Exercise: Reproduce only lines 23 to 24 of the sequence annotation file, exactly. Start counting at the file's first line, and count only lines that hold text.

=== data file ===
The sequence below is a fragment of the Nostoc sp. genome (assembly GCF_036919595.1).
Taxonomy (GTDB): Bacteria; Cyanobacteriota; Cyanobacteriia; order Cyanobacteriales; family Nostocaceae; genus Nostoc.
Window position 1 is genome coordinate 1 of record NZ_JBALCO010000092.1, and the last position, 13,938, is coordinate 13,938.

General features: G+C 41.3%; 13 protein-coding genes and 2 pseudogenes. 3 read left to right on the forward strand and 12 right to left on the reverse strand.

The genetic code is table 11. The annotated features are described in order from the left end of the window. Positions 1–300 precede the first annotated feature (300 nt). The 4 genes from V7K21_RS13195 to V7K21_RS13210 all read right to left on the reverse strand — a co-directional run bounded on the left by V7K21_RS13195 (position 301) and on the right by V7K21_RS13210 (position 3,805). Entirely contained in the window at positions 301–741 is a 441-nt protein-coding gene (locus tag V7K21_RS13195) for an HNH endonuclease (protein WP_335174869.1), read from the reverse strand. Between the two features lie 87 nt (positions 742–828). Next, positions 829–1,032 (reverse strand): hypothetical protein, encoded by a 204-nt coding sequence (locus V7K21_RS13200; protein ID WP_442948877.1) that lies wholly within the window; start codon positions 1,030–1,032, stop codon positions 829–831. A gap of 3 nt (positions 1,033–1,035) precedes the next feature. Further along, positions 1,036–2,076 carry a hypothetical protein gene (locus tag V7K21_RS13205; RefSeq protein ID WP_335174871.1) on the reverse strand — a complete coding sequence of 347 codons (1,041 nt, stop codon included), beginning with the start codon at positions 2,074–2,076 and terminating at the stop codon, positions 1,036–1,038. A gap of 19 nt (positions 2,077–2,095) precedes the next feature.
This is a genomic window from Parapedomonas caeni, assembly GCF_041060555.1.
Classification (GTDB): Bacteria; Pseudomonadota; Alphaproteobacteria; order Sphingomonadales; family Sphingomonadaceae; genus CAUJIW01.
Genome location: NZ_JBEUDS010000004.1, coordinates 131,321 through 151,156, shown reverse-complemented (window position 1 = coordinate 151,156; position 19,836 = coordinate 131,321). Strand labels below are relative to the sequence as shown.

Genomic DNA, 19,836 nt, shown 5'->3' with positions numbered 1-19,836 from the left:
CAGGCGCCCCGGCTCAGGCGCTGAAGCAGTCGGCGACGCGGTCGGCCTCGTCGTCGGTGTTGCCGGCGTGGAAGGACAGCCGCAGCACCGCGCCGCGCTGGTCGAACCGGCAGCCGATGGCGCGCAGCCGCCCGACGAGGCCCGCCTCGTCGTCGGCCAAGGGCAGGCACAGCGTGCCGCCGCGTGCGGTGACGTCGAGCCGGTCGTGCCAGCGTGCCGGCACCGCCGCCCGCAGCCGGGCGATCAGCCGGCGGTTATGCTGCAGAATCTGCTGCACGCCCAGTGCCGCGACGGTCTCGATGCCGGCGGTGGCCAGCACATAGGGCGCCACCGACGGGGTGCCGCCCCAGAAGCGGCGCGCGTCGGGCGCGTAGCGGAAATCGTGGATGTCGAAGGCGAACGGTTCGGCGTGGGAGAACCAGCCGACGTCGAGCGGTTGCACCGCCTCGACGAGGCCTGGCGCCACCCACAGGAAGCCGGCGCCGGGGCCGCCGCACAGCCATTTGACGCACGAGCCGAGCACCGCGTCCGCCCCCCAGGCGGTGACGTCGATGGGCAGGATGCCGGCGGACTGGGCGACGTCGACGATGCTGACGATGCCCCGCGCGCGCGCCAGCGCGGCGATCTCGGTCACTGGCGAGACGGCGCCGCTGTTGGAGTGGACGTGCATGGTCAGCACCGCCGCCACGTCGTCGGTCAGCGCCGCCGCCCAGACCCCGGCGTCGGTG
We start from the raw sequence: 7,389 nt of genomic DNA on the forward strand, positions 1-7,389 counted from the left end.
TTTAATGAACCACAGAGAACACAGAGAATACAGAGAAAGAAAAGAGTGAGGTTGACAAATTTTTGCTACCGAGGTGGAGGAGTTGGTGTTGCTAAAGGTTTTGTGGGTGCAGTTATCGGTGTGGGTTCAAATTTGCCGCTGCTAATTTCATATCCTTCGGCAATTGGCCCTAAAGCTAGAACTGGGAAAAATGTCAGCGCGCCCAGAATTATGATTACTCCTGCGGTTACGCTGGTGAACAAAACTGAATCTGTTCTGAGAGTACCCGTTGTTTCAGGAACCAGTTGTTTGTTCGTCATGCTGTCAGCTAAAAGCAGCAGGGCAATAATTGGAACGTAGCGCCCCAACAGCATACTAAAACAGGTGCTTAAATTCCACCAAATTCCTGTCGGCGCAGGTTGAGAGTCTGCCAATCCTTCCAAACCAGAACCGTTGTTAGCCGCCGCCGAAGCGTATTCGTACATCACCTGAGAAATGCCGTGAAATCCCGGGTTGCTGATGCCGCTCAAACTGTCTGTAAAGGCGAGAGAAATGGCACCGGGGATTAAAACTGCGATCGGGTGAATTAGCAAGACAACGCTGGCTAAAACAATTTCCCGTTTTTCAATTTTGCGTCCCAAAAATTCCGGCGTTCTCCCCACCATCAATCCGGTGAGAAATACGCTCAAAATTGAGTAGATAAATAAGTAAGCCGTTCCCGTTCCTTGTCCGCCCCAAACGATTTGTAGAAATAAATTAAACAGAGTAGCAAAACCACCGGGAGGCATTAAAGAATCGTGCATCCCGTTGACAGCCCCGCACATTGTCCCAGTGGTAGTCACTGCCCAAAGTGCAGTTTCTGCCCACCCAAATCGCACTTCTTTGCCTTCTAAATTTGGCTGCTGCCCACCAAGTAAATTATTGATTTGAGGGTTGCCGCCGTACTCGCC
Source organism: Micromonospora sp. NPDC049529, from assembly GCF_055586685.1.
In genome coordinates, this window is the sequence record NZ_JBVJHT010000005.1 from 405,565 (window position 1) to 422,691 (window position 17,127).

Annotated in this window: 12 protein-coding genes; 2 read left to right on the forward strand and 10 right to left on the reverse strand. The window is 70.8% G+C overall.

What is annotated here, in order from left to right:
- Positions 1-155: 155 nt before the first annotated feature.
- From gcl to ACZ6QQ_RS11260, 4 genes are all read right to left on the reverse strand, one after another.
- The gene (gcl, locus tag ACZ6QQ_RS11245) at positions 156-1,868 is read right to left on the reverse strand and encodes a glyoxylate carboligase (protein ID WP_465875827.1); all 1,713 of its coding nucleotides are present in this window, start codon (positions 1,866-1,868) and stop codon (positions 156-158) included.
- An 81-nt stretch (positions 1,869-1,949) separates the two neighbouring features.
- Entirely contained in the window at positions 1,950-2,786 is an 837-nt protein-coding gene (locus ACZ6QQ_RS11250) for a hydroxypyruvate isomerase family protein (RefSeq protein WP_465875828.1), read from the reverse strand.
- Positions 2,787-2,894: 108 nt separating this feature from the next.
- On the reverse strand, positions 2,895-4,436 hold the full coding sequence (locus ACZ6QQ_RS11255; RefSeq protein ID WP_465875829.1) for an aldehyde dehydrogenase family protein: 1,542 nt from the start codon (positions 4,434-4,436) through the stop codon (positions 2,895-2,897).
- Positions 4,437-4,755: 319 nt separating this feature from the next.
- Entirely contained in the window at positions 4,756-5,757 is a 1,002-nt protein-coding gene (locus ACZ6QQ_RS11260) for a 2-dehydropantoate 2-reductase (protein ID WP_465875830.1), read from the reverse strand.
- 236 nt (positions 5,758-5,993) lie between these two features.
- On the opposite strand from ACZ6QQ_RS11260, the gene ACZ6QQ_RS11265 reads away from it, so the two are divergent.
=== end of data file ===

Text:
- On the reverse strand, positions 2,895-4,436 hold the full coding sequence (locus ACZ6QQ_RS11255; RefSeq protein ID WP_465875829.1) for an aldehyde dehydrogenase family protein: 1,542 nt from the start codon (positions 4,434-4,436) through the stop codon (positions 2,895-2,897).
- Positions 4,437-4,755: 319 nt separating this feature from the next.